Everything Begins & Ends at the Kentucky Club (Paperback)
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Sometimes the border is a mirror, sometimes an escape, and sometimes it's just the bridge you cross to go home.
Benjamin Alire S enz's stories reveal how all borders--real, imagined, sexual, human, the line between dark and light, addict and straight--entangle those who live on either side. Take, for instance, the Kentucky Club on Avenida Ju rez two blocks south of the Rio Grande. It's a touchstone for each of S enz's stories. His characters walk by, they might go in for a drink or to score, or they might just stay there for a while and let their story be told. S enz knows that the Kentucky Club, like special watering holes in all cities, is the contrary to borders. It welcomes Spanish and English, Mexicans and gringos, poor and rich, gay and straight, drug addicts and drunks, laughter and sadness, and even despair. It's a place of rich history and good drinks and cold beer and a long polished mahogany bar. Some days it smells like piss. I'm going home to the other side. That's a strange statement, but you hear it all the time at the Kentucky Club.
"Sáenz's moving collection of short stories hinges on the intergenerational clientele of the titular borderland watering hole just south of the U.S.-Mexican divide on Avenida Juárezthere's much to enjoy in these gritty, heartfelt stories. Publishers Weekly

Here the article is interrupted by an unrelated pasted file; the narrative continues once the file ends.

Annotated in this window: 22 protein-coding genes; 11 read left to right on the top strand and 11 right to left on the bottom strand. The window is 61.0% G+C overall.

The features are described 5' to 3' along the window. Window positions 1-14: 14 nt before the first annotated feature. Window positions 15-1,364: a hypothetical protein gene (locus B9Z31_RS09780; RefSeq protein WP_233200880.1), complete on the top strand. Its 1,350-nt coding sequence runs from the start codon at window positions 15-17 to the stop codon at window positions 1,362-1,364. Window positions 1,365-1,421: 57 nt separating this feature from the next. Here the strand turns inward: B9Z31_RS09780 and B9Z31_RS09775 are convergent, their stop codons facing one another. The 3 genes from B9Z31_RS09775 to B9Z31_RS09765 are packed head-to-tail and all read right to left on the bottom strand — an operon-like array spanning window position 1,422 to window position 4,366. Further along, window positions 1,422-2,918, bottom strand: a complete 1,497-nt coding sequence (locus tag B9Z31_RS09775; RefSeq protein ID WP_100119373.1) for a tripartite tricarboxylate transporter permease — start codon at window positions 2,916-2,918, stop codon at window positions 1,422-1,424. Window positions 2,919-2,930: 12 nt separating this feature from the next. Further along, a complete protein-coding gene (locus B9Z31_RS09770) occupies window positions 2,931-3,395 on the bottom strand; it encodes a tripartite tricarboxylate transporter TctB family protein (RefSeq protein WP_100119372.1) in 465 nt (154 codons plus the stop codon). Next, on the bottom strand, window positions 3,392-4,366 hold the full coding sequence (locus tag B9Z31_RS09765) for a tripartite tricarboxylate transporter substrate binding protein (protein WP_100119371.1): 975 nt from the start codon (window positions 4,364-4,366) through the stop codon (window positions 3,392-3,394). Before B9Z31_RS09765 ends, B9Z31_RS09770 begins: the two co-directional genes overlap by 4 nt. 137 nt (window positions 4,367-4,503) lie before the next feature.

"Seven excellent stories [by] a versatile writer Sàenz writes prose that is tender, occasionally fierce, and always engaging. Read every word of his stories lest you miss some clever twist, some subtle irony, some gentle nuance of poetic imagery that he has labored to create." Booklist
"Though the prolific Benjamin Alire Sáenz has been writing books in every genre for the past two decades, Everything Begins and Ends at the Kentucky Club is only his second short-story collection. But the wait was definitely worth it [The story "He Has Gone to Be with the Women"] is nothing short of a masterpiece In one story, a school counselor says the following about his troubled charges: "They came to me with a thirst in their eyes, a thirst, such a thirst and I knew that I could never give them the rain they deserved, the rain they so desperately needed." That might as well be The Kentucky Club speaking, since every protagonist in this heartbreaking collection of stories finds his way to a confession stool at the bar. They find no solutions to their ills, just a sensitive ear that has heard it all before but is willing to listen once again." Rigoberto González, former president of the executive board of directors of the National Book Critics Circle, special to the El Paso Times